What does it mean when Hawaiians bestow a flower lei around your neck? "When you give a lei, you're giving your intentions to that person, so lei are given for all sorts of occasions," said Emily Steele of Hawaii Flower Lei.
Tourists who want to learn how to make a lei, a tradition steeped in centuries of Polynesian culture, can take free lessons at two Waikiki shopping centers in Honolulu.
While tourists are most familiar with floral lei – there is no "s" in the plural of the word – they are also made from other types of plants.
"Hawaiians came from Tahiti once upon a time," Steele said. "And they definitely brought the idea of lei with them. Seeds and nuts, not just flowers."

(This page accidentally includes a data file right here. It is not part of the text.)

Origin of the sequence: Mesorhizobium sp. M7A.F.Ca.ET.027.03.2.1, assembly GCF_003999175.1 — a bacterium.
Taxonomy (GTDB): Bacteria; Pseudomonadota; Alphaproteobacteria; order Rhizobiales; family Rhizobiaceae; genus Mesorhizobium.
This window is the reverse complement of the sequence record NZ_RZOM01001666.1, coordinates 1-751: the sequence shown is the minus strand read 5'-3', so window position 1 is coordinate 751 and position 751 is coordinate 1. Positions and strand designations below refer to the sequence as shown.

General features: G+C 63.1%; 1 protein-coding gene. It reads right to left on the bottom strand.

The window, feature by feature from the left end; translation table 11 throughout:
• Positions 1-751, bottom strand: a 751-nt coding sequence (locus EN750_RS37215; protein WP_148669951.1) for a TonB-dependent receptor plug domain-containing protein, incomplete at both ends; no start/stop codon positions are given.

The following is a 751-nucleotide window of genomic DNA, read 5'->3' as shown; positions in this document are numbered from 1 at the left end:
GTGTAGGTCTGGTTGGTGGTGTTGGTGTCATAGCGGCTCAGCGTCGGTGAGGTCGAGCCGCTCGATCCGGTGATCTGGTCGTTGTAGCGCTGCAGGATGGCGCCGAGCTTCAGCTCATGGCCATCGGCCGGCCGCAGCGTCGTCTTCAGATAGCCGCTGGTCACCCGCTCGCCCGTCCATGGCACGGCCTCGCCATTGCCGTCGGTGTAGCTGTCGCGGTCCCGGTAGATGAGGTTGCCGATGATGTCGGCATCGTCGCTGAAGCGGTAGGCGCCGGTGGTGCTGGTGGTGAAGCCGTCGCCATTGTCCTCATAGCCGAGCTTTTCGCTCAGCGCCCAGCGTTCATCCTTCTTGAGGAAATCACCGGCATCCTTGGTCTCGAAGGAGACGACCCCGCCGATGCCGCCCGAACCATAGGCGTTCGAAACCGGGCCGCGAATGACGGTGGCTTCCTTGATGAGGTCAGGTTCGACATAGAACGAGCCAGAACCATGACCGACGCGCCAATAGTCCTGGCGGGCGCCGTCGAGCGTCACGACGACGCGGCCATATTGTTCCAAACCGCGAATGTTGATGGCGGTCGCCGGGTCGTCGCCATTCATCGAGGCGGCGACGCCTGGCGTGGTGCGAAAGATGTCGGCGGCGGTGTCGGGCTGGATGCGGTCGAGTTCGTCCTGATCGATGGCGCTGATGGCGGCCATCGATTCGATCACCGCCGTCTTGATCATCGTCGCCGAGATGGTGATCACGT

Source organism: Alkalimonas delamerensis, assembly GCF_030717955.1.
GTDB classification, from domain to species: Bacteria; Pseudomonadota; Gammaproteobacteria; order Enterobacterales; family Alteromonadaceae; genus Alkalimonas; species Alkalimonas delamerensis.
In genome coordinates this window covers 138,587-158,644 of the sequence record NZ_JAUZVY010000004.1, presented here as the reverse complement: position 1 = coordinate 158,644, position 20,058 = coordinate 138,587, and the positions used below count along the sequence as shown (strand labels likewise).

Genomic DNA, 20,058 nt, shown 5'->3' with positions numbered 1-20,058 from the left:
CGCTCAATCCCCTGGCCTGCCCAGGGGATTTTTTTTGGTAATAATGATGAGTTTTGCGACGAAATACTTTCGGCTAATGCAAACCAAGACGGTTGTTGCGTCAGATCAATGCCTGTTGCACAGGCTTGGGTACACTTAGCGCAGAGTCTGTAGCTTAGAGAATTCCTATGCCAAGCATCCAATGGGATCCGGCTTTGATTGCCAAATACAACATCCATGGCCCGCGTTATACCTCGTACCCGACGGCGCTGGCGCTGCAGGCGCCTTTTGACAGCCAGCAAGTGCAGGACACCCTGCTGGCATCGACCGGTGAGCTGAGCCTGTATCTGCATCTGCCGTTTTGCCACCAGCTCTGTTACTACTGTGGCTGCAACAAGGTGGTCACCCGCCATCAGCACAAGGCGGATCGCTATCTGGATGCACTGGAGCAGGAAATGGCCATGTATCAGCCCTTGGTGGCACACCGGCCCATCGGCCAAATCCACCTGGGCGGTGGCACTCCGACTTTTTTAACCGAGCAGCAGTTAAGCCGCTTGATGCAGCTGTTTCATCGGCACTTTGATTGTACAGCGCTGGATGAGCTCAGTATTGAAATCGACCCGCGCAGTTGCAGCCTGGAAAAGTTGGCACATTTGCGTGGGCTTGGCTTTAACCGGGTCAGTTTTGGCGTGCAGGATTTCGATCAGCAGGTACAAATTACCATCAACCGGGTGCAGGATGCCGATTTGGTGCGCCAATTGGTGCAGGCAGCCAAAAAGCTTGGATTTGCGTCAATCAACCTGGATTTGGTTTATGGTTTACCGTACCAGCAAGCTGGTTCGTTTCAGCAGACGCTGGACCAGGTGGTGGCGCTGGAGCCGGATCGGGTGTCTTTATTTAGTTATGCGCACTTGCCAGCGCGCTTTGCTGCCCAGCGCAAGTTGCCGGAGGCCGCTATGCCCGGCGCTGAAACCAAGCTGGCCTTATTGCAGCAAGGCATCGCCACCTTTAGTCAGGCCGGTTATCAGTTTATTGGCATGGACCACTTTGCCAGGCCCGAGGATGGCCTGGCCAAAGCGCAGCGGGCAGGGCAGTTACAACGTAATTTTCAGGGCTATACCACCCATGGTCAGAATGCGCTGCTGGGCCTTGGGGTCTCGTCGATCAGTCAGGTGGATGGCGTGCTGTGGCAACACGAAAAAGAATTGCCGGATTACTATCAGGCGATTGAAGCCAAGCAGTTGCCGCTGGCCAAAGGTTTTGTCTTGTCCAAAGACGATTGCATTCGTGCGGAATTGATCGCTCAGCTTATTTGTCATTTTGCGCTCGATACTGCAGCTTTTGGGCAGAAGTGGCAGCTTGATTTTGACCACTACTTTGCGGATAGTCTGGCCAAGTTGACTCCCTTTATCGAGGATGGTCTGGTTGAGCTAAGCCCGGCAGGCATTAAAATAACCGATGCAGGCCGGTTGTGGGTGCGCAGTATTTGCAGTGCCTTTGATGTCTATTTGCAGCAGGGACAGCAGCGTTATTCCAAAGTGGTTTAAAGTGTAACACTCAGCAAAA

Visitors can learn how to string their own lei at classes held each Monday, Friday and Saturday from 1 to 2 p.m. at the Royal Hawaiian Center. Participation is limited to the first 25 people (age 7 or older) who show up. Info: (808) 922-2299.
A lengthier introduction to the island symbol of hospitality is held the first Sunday of each month from 11 a.m. to 2 p.m. at the International Market Place. (May's class was held Tuesday, which was Lei Day.)
No reservations are required for the monthly lessons, and guests leave with their custom-made lei.
While lei are given year-round, they were particularly popular on May Day. The City and County of Honolulu's website explains that the unofficial holiday began in 1927 "to celebrate and recognize the custom of giving and receiving lei."
Steele said each spring she adds temporary staff to handle not only the May Day demand but the rush associated with school graduations as well.
A growing portion of Steele's business is the lei welcome for visitors arriving at Hawaii's airports. In Honolulu, guests coming from the U.S. mainland are met at their gates by greeters who escort them to baggage claim or their connecting flight.